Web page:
Chapter 9 – Edition 1

Some notes on Chapter 9: Our Skeleton in the Closet

This chapter is the one most often misunderstood. It’s easy to see why. First, Chapter 9 challenges our deepest intuition: that a physically real world exists independent of its observation. And, second, it presents material that is easily misinterpreted to unjustifiably extend the encounter with consciousness to magic.   The purveyors of pseudo-science misappropriate this encounter to bolster their nonsense.  And sometimes otherwise competent writers (intentionally?) unjustifiably extend these findings.  Instructors should  emphasize that the undisputed demonstrations say it all, at least everything we can be sure of.

Since Chapter 9 presents the unresolved enigma, we comment in these notes more about the material of this chapter than any other.

Chapter 9 presents our version of the 2-slit experiment. Feynman noted that the 2-slit experiment displays the entire mystery of quantum theory. (The EPR-Bell connectedness is implicit here in the collapse of the wavefunction, though it can only be displayed with multiple objects, as seen in our Chapter 13.)

Our use of “box-pairs” is a conceptual device. As we say in the book, there need not be actual boxes; a defined region of space is all that is needed to make the point. Thinking in terms of boxes allows us to (mentally) hold the object on the way to the detection screen for a long enough time for a person to make a free choice of whether to show thaat the object went on a single path or had been simultaneously on both paths (was wholly in a single box or was not wholly in a single box). The actually done “delayed choice” experiment (page 123) is essentially the box-pairs experiment, where the “free choice” is made rapidly by a random number generator.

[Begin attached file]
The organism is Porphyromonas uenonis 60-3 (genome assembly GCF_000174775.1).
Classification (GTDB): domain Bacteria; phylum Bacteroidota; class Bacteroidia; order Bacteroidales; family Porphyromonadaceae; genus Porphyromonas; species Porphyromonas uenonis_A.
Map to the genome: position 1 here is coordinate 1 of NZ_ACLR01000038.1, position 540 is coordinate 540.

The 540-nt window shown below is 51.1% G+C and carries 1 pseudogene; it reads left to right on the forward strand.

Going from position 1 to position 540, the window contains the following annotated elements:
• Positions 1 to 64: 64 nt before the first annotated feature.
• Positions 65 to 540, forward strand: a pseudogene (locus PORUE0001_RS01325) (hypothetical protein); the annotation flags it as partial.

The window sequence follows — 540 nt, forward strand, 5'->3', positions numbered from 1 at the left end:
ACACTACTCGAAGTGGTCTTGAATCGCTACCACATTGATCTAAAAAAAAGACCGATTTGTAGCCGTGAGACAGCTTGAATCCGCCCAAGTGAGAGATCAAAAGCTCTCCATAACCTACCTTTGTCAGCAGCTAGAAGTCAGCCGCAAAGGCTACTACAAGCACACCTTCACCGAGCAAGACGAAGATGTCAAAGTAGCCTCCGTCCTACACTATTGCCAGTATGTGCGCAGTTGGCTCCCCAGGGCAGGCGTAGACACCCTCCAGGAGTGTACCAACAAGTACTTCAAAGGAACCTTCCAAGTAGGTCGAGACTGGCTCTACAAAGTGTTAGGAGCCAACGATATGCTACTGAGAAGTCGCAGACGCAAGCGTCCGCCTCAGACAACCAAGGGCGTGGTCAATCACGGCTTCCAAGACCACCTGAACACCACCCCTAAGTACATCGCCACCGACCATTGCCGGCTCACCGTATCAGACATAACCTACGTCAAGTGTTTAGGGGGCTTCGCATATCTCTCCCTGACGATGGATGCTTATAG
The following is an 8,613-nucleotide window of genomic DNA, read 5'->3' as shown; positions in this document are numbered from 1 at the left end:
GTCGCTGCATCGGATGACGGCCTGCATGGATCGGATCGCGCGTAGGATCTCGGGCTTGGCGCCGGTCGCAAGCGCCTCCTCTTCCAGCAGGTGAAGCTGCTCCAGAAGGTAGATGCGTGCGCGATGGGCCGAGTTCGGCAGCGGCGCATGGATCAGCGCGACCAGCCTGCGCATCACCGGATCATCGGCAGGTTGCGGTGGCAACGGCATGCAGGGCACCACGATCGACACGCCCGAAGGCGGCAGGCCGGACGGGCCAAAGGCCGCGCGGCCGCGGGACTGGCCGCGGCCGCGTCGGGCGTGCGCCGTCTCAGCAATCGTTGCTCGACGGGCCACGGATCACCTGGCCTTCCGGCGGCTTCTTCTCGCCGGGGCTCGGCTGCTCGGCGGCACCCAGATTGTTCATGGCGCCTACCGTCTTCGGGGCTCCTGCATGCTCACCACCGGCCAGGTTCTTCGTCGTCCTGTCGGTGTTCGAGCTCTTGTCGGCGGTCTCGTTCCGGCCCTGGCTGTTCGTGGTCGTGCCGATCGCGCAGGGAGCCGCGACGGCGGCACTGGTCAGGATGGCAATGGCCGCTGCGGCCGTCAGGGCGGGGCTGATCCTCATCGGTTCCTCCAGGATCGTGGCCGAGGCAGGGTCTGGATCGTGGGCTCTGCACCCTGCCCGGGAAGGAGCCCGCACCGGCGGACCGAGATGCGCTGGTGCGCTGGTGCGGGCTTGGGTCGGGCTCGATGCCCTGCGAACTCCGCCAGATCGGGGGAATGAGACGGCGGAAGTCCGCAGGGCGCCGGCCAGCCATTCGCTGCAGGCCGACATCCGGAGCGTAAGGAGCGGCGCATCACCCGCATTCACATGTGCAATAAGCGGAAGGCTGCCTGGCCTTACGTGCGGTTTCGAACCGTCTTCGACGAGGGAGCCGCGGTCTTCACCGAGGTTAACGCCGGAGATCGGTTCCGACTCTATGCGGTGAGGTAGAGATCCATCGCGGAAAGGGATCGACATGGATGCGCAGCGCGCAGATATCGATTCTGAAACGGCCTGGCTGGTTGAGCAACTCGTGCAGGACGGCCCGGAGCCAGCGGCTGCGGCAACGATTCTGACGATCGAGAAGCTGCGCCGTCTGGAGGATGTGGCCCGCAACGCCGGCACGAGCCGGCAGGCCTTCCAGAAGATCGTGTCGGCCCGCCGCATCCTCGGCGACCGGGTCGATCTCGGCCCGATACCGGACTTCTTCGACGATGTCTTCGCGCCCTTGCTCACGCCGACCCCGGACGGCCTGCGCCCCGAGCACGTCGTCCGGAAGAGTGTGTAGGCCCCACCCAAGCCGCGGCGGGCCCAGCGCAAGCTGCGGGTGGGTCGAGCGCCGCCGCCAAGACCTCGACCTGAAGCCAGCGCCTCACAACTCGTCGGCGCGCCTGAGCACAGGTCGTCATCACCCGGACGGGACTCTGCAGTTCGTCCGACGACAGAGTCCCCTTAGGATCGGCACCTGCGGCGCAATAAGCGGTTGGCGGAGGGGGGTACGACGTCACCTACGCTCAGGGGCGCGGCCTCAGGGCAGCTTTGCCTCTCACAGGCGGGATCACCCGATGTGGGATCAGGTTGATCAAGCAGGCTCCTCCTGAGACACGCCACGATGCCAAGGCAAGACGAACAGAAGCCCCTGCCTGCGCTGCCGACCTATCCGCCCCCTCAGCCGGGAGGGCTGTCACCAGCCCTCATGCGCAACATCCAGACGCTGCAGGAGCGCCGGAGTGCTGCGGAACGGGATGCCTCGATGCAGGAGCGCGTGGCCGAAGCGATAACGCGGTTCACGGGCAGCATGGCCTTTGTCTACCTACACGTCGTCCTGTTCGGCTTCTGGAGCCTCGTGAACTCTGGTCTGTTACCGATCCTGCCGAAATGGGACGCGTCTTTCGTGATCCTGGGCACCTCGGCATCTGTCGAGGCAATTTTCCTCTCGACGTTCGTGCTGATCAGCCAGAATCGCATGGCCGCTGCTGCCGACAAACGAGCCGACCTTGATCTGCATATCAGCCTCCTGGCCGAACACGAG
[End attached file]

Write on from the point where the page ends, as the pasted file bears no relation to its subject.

To be clear that quantum mechanics applies not only to microscopic objects, we speak of the objects in our demonstration as “little green marbles.” And we say that if these “marbles” were as small as big molecules, that interference experiment has actually been demonstrated by Zeilinger with buckballs (C60 and C70 molecules). Forms of interference (quantum entanglement actually) is now being addressed for macroscopic objects, e.g., 1 mm^2 membranes, and now mirrors of several kilograms.
(Schrodingerís Drum, Physical Review Focus, 11 November 2008.
Entanglement of Macroscopic Test Masses and the Standard Quantum Limit in Laser Interferometery. Phys. Rev. Lett., 100, 013601, 11 Jan 2008.)

It’s worth strong emphasis that physicist’s demonstration of the quantum enigma is quantum-theory-neutral. The experimental facts themselves would display an enigma even if quantum theory were never invented.   Therefore no mere interpretation of quantum theory can resolve the enigma.  Even the development of a new theory is unlikely to resolve the enigma without revealing new (and, no doubt, amazing) physically observable facts.

The demonstration of the enigma is completely independent of the preparation of the box pairs. The enigma can be displayed by just presenting sets of box pairs without ever talking about their preparation. Just doing the experiments is enough.

It’s good to emphasize the contradictory nature of the result of either of the two free choices by noting that you can choose to demonstrate either that the object was wholly in a single box of its pair, or that it was not wholly in a single box of its pair, two clearly contradictory physical situations.

Even though it’s not the correct quantum mechanical picture, it sometimes can help to ask: “Is the object we sent into the box pairs something like a hard little marble or something like a fog ball that can separate at the semi-transparent mirror?”